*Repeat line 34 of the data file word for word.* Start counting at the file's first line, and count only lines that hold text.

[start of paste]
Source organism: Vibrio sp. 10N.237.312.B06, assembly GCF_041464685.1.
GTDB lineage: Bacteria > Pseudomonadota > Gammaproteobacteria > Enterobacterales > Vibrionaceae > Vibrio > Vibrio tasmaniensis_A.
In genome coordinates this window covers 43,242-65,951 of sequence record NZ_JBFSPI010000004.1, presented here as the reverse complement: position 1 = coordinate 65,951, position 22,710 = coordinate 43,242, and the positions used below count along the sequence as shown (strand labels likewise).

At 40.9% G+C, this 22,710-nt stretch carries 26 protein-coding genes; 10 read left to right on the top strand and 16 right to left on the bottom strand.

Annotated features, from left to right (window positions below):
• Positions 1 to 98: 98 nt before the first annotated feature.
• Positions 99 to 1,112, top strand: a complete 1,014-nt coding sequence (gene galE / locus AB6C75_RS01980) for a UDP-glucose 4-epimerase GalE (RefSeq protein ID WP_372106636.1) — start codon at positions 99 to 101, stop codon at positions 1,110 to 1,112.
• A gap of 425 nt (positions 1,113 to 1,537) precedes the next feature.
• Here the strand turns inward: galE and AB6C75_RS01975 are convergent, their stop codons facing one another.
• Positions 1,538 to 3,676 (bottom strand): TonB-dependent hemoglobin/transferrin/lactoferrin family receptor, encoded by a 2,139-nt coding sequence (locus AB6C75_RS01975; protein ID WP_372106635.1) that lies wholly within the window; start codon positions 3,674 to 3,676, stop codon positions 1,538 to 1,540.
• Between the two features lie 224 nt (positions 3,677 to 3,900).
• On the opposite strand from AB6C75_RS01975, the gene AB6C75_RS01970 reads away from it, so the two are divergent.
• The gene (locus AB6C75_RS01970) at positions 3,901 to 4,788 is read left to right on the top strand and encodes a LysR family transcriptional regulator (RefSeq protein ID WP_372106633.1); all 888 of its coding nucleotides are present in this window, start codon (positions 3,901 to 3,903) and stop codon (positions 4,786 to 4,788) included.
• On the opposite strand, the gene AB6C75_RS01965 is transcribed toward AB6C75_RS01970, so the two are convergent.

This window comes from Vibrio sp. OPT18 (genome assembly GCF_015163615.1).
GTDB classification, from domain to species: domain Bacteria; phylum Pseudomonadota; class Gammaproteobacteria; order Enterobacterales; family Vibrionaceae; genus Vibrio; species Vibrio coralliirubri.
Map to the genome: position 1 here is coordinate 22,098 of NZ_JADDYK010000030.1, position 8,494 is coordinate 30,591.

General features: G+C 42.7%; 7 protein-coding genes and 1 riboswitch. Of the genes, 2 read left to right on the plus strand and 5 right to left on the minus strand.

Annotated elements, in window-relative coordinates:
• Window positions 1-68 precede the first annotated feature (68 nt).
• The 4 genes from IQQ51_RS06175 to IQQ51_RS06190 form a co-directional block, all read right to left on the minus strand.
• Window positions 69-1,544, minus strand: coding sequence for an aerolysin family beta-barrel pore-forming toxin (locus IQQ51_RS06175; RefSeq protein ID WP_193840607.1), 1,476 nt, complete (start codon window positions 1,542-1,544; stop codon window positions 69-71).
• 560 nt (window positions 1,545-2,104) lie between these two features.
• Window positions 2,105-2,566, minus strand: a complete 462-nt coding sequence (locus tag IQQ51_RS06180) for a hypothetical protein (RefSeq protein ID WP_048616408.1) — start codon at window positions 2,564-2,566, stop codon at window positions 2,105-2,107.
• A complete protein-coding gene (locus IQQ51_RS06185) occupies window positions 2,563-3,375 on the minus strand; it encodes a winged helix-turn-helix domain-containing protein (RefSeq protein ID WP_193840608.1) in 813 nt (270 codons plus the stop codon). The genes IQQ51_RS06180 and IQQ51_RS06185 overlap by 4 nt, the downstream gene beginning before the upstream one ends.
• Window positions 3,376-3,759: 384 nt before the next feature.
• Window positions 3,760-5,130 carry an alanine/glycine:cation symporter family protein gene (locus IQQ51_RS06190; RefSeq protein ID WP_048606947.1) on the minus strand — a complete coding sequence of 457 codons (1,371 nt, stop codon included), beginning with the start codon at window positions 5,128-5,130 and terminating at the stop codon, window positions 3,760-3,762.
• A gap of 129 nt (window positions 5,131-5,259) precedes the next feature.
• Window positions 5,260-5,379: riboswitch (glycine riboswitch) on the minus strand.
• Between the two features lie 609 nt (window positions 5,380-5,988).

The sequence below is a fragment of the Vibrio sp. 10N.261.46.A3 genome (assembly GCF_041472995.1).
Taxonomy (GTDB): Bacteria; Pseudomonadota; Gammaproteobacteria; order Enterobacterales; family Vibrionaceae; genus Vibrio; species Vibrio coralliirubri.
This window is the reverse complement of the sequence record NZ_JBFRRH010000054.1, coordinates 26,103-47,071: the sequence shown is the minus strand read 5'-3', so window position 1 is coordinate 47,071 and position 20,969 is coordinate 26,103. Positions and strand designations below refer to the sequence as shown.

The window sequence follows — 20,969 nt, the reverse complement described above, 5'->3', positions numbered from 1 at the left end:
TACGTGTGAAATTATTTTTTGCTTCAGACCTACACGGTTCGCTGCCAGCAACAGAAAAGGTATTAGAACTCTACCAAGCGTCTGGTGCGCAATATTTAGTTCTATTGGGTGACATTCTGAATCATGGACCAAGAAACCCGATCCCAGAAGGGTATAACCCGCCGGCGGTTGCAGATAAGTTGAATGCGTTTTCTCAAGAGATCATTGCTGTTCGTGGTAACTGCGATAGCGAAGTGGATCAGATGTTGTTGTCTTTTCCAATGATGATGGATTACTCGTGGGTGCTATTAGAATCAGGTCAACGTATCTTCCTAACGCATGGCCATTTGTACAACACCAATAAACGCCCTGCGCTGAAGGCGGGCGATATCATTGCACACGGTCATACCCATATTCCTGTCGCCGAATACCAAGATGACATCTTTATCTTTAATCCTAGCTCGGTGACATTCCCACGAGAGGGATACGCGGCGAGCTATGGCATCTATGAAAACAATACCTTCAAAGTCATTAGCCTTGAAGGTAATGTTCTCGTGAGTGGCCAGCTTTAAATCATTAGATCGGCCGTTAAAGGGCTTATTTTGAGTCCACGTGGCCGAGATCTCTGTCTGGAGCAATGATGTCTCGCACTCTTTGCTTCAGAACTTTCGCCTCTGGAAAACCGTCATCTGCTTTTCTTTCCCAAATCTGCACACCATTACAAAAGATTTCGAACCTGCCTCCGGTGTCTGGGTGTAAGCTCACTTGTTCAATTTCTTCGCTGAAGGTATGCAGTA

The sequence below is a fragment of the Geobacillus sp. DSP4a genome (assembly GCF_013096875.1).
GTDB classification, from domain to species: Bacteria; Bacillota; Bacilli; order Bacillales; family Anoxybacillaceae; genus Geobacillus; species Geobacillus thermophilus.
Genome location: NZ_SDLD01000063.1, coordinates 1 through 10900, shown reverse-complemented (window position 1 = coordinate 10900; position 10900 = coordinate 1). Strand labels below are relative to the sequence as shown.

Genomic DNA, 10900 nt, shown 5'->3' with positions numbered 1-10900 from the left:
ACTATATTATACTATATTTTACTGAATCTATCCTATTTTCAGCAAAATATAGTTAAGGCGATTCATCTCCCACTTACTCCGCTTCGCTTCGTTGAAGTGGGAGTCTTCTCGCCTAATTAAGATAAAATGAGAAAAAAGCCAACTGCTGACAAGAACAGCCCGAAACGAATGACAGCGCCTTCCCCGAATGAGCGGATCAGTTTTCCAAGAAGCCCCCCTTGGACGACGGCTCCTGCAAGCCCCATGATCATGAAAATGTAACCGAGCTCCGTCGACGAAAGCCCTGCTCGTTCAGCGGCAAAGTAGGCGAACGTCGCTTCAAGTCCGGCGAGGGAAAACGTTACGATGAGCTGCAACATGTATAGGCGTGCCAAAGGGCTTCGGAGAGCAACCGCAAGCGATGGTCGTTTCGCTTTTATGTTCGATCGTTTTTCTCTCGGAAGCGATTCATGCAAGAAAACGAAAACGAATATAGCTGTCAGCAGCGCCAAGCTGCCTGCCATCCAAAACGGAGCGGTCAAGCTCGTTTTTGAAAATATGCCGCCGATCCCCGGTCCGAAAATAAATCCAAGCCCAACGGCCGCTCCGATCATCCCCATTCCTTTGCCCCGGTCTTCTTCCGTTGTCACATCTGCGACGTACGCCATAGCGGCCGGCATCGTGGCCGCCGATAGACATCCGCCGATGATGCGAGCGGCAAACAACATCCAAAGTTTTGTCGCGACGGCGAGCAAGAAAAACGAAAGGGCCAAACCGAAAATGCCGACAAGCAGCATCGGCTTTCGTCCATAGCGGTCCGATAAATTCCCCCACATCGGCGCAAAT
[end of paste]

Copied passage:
The window sequence follows — 20,969 nt, the reverse complement described above, 5'->3', positions numbered from 1 at the left end: